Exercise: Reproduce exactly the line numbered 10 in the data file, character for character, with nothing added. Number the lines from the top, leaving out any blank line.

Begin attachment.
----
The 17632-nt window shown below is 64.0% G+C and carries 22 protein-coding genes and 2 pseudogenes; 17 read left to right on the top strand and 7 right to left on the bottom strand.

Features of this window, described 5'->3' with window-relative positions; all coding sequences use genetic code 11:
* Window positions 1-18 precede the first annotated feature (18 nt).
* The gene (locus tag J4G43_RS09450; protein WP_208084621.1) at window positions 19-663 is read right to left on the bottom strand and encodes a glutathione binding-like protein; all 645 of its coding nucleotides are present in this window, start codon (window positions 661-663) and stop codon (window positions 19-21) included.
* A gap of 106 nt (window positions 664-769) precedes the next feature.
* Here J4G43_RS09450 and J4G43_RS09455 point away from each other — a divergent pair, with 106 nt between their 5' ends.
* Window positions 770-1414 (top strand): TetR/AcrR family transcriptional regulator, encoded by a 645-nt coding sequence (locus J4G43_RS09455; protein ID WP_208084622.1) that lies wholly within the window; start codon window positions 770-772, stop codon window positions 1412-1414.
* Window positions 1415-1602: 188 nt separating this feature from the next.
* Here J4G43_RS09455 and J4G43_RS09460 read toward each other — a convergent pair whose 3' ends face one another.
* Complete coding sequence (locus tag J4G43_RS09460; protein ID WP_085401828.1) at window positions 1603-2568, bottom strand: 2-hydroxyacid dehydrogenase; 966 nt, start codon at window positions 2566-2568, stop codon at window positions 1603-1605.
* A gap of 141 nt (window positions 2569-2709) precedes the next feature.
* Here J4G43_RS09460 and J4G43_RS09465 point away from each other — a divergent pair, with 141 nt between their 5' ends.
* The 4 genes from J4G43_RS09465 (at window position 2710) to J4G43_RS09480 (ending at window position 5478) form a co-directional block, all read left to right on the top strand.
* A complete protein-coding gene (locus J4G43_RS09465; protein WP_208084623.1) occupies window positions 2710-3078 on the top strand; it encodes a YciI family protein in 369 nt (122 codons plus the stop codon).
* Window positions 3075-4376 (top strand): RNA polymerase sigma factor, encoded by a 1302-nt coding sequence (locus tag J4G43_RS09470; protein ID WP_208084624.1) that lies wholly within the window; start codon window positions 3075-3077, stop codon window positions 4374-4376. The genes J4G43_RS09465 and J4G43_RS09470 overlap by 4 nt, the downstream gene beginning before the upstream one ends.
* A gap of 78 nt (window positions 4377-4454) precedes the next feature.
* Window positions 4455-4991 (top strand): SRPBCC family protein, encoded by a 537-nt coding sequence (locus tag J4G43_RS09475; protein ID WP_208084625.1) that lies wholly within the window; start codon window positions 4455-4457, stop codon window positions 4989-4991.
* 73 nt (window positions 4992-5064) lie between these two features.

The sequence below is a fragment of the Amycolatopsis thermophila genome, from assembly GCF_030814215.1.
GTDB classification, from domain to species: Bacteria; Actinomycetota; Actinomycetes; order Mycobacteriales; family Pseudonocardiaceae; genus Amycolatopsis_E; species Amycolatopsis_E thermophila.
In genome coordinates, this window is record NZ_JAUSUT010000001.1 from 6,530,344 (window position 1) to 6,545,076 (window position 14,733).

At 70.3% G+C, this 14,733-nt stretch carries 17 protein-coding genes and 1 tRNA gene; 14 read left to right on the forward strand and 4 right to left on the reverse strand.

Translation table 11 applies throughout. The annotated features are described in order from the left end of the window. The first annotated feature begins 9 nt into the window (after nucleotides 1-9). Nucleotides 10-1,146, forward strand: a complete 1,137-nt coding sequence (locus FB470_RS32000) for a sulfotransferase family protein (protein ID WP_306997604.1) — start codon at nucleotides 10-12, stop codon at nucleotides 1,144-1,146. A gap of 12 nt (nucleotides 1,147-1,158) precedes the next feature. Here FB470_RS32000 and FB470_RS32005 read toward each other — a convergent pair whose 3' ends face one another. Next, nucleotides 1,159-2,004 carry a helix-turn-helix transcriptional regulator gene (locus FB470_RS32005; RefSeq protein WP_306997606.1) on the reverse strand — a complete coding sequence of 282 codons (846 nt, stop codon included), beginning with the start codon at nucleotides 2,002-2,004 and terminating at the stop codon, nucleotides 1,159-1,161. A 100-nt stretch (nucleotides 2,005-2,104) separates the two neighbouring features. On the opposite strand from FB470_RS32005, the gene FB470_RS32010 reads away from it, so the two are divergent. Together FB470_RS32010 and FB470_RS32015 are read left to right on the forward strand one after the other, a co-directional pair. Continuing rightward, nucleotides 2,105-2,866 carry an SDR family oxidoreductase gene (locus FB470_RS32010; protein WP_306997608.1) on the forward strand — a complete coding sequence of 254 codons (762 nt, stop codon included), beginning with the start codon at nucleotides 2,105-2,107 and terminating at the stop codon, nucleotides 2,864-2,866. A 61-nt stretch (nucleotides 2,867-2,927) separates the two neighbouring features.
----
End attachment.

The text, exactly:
* Complete coding sequence (locus tag J4G43_RS09460; protein ID WP_085401828.1) at window positions 1603-2568, bottom strand: 2-hydroxyacid dehydrogenase; 966 nt, start codon at window positions 2566-2568, stop codon at window positions 1603-1605.